Submitted by Living Lakes Canada

Considered one of North America’s most important water towers, the Canadian Columbia Basin supplies fresh water to millions of people downstream in both Canada and the United States. But climate change is changing the Columbia Basin’s historically steady water supply. 

As impacts of heat waves, long periods of drought, out-of-control wildfires, low flows in rivers and streams, and receding glaciers compound year after year, the water security that humans and ecosystems rely on in this region is coming under threat.  

To better understand what’s happening to fresh water, more information is needed to allow local communities prepare and plan for change. In response to this need, Living Lakes Canada is building a network of water and climate monitoring stations across the Basin. 

The information collected by these stations will help address data gaps in government-run networks, which have seen a decline in monitoring stations in recent decades. As part of the project’s 2022 pilot year, a combination of hydrometric (i.e. water quantity), lake level, and climate monitoring stations were installed in three regions of the Columbia Basin. One of these pilot areas is the Columbia Valley region, referred to by the project as the Columbia-Kootenay Headwaters (CKH).

Since the fall of 2022, 12 new monitoring sites have been collecting data in the CKH region. With the first year of data collection drawing to a close, the program has already gained a better understanding of how surface level climate events are impacting important freshwater sources and waterways.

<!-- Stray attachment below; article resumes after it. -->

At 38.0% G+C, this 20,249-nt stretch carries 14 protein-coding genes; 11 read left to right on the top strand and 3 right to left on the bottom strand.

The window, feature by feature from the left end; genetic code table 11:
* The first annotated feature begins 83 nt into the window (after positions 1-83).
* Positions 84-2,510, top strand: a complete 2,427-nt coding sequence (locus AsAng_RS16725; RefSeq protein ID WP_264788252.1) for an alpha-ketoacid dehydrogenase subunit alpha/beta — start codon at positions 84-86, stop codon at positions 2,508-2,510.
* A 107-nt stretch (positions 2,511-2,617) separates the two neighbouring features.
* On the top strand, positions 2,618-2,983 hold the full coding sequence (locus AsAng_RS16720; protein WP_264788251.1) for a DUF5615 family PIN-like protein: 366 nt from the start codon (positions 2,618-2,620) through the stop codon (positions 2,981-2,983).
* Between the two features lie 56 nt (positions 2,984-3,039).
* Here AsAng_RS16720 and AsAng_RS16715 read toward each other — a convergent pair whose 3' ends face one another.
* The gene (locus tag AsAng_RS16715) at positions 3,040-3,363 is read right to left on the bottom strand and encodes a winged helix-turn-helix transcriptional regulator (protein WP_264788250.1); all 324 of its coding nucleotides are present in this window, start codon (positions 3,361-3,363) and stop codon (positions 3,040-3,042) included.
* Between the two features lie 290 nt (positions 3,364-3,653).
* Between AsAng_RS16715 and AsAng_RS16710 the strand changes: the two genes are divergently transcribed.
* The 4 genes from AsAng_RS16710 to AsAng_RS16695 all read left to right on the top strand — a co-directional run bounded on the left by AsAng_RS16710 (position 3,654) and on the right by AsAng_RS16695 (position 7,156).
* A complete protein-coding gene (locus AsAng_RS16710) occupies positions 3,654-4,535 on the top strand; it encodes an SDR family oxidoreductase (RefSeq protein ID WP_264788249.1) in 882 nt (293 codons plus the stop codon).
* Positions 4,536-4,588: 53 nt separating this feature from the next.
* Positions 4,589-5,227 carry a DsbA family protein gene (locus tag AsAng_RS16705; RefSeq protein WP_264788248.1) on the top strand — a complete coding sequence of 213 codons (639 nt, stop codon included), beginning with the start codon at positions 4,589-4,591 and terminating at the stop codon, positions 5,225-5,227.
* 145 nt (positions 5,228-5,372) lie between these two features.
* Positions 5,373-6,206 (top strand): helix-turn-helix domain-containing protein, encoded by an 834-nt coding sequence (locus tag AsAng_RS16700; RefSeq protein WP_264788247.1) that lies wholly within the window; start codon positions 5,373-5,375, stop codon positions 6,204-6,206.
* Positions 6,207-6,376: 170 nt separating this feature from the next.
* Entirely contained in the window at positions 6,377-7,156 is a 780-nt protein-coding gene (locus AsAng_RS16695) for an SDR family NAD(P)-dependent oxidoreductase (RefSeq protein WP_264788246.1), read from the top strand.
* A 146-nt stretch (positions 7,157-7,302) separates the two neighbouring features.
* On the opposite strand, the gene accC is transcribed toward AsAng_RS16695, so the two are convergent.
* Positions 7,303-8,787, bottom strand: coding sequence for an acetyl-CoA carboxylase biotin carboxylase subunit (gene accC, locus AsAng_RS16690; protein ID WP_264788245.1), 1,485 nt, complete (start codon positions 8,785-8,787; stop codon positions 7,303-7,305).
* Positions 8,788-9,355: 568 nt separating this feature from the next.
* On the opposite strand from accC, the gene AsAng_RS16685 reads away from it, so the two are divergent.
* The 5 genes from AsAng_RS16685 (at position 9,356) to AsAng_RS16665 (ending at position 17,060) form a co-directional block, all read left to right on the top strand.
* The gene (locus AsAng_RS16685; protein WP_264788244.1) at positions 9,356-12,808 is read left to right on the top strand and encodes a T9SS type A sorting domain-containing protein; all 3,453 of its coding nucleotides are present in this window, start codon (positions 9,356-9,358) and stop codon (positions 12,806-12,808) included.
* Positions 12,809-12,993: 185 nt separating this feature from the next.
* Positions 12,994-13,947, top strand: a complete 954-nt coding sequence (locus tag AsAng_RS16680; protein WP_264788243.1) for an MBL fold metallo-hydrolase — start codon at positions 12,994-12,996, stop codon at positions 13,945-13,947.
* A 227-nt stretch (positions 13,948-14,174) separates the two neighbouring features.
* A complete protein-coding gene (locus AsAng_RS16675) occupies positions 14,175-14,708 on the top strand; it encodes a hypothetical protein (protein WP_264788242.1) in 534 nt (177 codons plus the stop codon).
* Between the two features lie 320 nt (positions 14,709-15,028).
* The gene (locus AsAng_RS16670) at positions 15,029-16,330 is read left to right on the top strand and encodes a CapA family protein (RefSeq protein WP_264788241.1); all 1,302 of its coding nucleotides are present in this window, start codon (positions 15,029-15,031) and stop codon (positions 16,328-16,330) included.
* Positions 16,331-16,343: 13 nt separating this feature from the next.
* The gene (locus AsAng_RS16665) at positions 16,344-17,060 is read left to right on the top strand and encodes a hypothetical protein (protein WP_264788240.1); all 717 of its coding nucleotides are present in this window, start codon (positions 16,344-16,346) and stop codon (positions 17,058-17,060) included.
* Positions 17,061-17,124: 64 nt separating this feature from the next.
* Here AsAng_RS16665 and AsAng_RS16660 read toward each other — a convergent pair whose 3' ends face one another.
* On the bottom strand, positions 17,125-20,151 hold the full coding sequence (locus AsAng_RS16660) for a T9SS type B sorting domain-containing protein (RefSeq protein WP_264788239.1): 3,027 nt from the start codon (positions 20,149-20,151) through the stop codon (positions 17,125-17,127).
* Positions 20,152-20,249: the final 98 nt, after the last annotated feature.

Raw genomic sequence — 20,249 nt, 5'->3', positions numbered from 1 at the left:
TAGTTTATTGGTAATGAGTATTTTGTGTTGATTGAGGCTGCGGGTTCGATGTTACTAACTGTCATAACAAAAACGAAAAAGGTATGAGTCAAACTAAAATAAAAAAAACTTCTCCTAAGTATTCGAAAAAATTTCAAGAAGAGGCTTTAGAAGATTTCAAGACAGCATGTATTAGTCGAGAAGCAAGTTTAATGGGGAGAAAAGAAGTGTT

Across the CKH, lower-than-average snowpacks, followed by above-average spring air temperatures, contributed to an alarmingly early spring melt. This result was observed at the Bruce and Assiniboine Creeks monitoring stations, where strong snow melt led to peak stream flows and water levels in mid-May.

Rain events in late May and early June maintained surface water levels until a prolonged dry period took hold of the CKH region in mid-June. In addition to sustained high temperatures and low snowpack, the lack of precipitation led to the continued decline of surface water throughout the region.

The streams in the CKH region that are dependent on glacial melt, such as Delphine Creek, were also greatly impacted by this year’s climate extremes. As glaciers melt, water travels beneath the glacier and collects fine glacial sediment. This is what makes mountain rivers and streams cloudy, or turbid. Extreme turbidity and high flows observed at Delphine Creek in July demonstrate the volume of glacial meltwater impacting the creek. 

As glaciers continue to recede and disappear, continued monitoring will allow us to track the changing contributions from glacially-fed streams to water systems. This information can be used to model other nearby basins that contain glaciers, many of which are important water sources for local residents.

To read the full memo summarizing Year 1 data collected up to the end of June in the CKH region, visit A full report of the first year of data will be released early 2024. 


Living Lakes Canada is a national non-profit organization based in the Columbia Basin working towards the protection of Canada’s freshwater.